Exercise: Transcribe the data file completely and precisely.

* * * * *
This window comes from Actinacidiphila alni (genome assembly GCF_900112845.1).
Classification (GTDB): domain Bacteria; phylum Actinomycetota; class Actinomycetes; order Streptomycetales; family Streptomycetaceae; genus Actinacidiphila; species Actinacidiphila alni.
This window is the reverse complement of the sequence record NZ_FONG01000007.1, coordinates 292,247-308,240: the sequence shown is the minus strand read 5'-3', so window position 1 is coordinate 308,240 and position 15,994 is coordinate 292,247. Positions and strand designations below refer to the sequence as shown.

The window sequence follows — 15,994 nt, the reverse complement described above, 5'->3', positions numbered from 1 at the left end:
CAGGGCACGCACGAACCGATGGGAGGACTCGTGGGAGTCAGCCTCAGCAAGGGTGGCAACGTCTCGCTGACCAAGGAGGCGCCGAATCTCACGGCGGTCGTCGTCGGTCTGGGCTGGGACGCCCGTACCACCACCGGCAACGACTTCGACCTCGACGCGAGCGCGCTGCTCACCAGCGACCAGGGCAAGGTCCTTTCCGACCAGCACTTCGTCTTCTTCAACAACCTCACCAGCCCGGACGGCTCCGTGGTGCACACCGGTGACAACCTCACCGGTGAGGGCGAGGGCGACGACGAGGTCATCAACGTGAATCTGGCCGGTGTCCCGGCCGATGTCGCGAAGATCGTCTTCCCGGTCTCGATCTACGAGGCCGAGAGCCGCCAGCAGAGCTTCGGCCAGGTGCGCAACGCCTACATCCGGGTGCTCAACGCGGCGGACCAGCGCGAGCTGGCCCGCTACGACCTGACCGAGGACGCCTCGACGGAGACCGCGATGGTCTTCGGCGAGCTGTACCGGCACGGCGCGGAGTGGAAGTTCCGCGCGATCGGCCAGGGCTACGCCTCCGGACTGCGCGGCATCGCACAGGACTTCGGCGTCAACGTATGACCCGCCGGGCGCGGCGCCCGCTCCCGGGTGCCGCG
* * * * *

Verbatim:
This window comes from Actinacidiphila alni (genome assembly GCF_900112845.1).
Classification (GTDB): domain Bacteria; phylum Actinomycetota; class Actinomycetes; order Streptomycetales; family Streptomycetaceae; genus Actinacidiphila; species Actinacidiphila alni.
This window is the reverse complement of the sequence record NZ_FONG01000007.1, coordinates 292,247-308,240: the sequence shown is the minus strand read 5'-3', so window position 1 is coordinate 308,240 and position 15,994 is coordinate 292,247. Positions and strand designations below refer to the sequence as shown.

The window sequence follows — 15,994 nt, the reverse complement described above, 5'->3', positions numbered from 1 at the left end:
CAGGGCACGCACGAACCGATGGGAGGACTCGTGGGAGTCAGCCTCAGCAAGGGTGGCAACGTCTCGCTGACCAAGGAGGCGCCGAATCTCACGGCGGTCGTCGTCGGTCTGGGCTGGGACGCCCGTACCACCACCGGCAACGACTTCGACCTCGACGCGAGCGCGCTGCTCACCAGCGACCAGGGCAAGGTCCTTTCCGACCAGCACTTCGTCTTCTTCAACAACCTCACCAGCCCGGACGGCTCCGTGGTGCACACCGGTGACAACCTCACCGGTGAGGGCGAGGGCGACGACGAGGTCATCAACGTGAATCTGGCCGGTGTCCCGGCCGATGTCGCGAAGATCGTCTTCCCGGTCTCGATCTACGAGGCCGAGAGCCGCCAGCAGAGCTTCGGCCAGGTGCGCAACGCCTACATCCGGGTGCTCAACGCGGCGGACCAGCGCGAGCTGGCCCGCTACGACCTGACCGAGGACGCCTCGACGGAGACCGCGATGGTCTTCGGCGAGCTGTACCGGCACGGCGCGGAGTGGAAGTTCCGCGCGATCGGCCAGGGCTACGCCTCCGGACTGCGCGGCATCGCACAGGACTTCGGCGTCAACGTATGACCCGCCGGGCGCGGCGCCCGCTCCCGGGTGCCGCG